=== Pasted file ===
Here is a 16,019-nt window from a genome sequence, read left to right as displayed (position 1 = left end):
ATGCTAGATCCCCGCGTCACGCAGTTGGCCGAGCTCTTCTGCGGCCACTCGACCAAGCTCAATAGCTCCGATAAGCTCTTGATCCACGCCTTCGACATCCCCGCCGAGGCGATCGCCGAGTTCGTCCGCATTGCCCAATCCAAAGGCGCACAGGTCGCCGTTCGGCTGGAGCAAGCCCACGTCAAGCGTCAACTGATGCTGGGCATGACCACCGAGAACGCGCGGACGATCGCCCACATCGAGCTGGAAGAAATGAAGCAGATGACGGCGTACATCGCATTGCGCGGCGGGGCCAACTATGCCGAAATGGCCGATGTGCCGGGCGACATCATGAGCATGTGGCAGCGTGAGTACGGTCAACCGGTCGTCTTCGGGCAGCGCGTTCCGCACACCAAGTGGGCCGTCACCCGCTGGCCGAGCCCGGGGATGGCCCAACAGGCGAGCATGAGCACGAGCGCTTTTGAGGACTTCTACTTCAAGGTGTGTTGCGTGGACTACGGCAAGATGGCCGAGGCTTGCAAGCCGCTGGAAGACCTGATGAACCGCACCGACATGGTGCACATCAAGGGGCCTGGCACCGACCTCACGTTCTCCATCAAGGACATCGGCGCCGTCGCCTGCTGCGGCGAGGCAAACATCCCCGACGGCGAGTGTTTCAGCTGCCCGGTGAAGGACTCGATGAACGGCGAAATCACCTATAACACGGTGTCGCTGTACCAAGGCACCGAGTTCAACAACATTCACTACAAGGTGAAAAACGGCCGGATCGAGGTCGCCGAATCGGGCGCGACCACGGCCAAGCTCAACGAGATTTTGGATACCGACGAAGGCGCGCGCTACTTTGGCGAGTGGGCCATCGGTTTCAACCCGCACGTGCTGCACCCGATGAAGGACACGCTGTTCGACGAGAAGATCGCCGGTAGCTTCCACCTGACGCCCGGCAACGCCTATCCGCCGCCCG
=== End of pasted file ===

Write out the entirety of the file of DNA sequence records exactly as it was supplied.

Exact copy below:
Here is a 16,019-nt window from a genome sequence, read left to right as displayed (position 1 = left end):
ATGCTAGATCCCCGCGTCACGCAGTTGGCCGAGCTCTTCTGCGGCCACTCGACCAAGCTCAATAGCTCCGATAAGCTCTTGATCCACGCCTTCGACATCCCCGCCGAGGCGATCGCCGAGTTCGTCCGCATTGCCCAATCCAAAGGCGCACAGGTCGCCGTTCGGCTGGAGCAAGCCCACGTCAAGCGTCAACTGATGCTGGGCATGACCACCGAGAACGCGCGGACGATCGCCCACATCGAGCTGGAAGAAATGAAGCAGATGACGGCGTACATCGCATTGCGCGGCGGGGCCAACTATGCCGAAATGGCCGATGTGCCGGGCGACATCATGAGCATGTGGCAGCGTGAGTACGGTCAACCGGTCGTCTTCGGGCAGCGCGTTCCGCACACCAAGTGGGCCGTCACCCGCTGGCCGAGCCCGGGGATGGCCCAACAGGCGAGCATGAGCACGAGCGCTTTTGAGGACTTCTACTTCAAGGTGTGTTGCGTGGACTACGGCAAGATGGCCGAGGCTTGCAAGCCGCTGGAAGACCTGATGAACCGCACCGACATGGTGCACATCAAGGGGCCTGGCACCGACCTCACGTTCTCCATCAAGGACATCGGCGCCGTCGCCTGCTGCGGCGAGGCAAACATCCCCGACGGCGAGTGTTTCAGCTGCCCGGTGAAGGACTCGATGAACGGCGAAATCACCTATAACACGGTGTCGCTGTACCAAGGCACCGAGTTCAACAACATTCACTACAAGGTGAAAAACGGCCGGATCGAGGTCGCCGAATCGGGCGCGACCACGGCCAAGCTCAACGAGATTTTGGATACCGACGAAGGCGCGCGCTACTTTGGCGAGTGGGCCATCGGTTTCAACCCGCACGTGCTGCACCCGATGAAGGACACGCTGTTCGACGAGAAGATCGCCGGTAGCTTCCACCTGACGCCCGGCAACGCCTATCCGCCGCCCG